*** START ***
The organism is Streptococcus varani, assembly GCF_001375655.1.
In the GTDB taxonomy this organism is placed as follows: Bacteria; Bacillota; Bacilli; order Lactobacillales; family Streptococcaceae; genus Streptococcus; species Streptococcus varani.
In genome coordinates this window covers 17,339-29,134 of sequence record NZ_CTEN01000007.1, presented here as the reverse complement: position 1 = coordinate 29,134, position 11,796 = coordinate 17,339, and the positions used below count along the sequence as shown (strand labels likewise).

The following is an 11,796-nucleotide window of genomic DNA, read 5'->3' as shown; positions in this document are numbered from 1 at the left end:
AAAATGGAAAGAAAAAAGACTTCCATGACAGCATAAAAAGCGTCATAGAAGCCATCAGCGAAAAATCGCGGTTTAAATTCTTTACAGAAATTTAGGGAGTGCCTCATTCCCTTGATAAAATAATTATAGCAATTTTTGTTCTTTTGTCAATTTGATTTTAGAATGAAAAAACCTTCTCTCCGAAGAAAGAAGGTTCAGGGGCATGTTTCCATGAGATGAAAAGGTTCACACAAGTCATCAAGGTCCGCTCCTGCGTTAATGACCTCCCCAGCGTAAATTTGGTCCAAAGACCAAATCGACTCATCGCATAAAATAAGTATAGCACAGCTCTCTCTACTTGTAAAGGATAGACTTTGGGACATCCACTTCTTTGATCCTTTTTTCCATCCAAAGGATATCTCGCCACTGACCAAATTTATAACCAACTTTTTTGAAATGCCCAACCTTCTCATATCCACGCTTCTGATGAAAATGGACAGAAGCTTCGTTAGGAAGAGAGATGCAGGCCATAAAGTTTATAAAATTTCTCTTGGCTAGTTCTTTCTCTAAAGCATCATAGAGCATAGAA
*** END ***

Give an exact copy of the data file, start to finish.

The organism is Streptococcus varani, assembly GCF_001375655.1.
In the GTDB taxonomy this organism is placed as follows: Bacteria; Bacillota; Bacilli; order Lactobacillales; family Streptococcaceae; genus Streptococcus; species Streptococcus varani.
In genome coordinates this window covers 17,339-29,134 of sequence record NZ_CTEN01000007.1, presented here as the reverse complement: position 1 = coordinate 29,134, position 11,796 = coordinate 17,339, and the positions used below count along the sequence as shown (strand labels likewise).

The following is an 11,796-nucleotide window of genomic DNA, read 5'->3' as shown; positions in this document are numbered from 1 at the left end:
AAAATGGAAAGAAAAAAGACTTCCATGACAGCATAAAAAGCGTCATAGAAGCCATCAGCGAAAAATCGCGGTTTAAATTCTTTACAGAAATTTAGGGAGTGCCTCATTCCCTTGATAAAATAATTATAGCAATTTTTGTTCTTTTGTCAATTTGATTTTAGAATGAAAAAACCTTCTCTCCGAAGAAAGAAGGTTCAGGGGCATGTTTCCATGAGATGAAAAGGTTCACACAAGTCATCAAGGTCCGCTCCTGCGTTAATGACCTCCCCAGCGTAAATTTGGTCCAAAGACCAAATCGACTCATCGCATAAAATAAGTATAGCACAGCTCTCTCTACTTGTAAAGGATAGACTTTGGGACATCCACTTCTTTGATCCTTTTTTCCATCCAAAGGATATCTCGCCACTGACCAAATTTATAACCAACTTTTTTGAAATGCCCAACCTTCTCATATCCACGCTTCTGATGAAAATGGACAGAAGCTTCGTTAGGAAGAGAGATGCAGGCCATAAAGTTTATAAAATTTCTCTTGGCTAGTTCTTTCTCTAAAGCATCATAGAGCATAGAA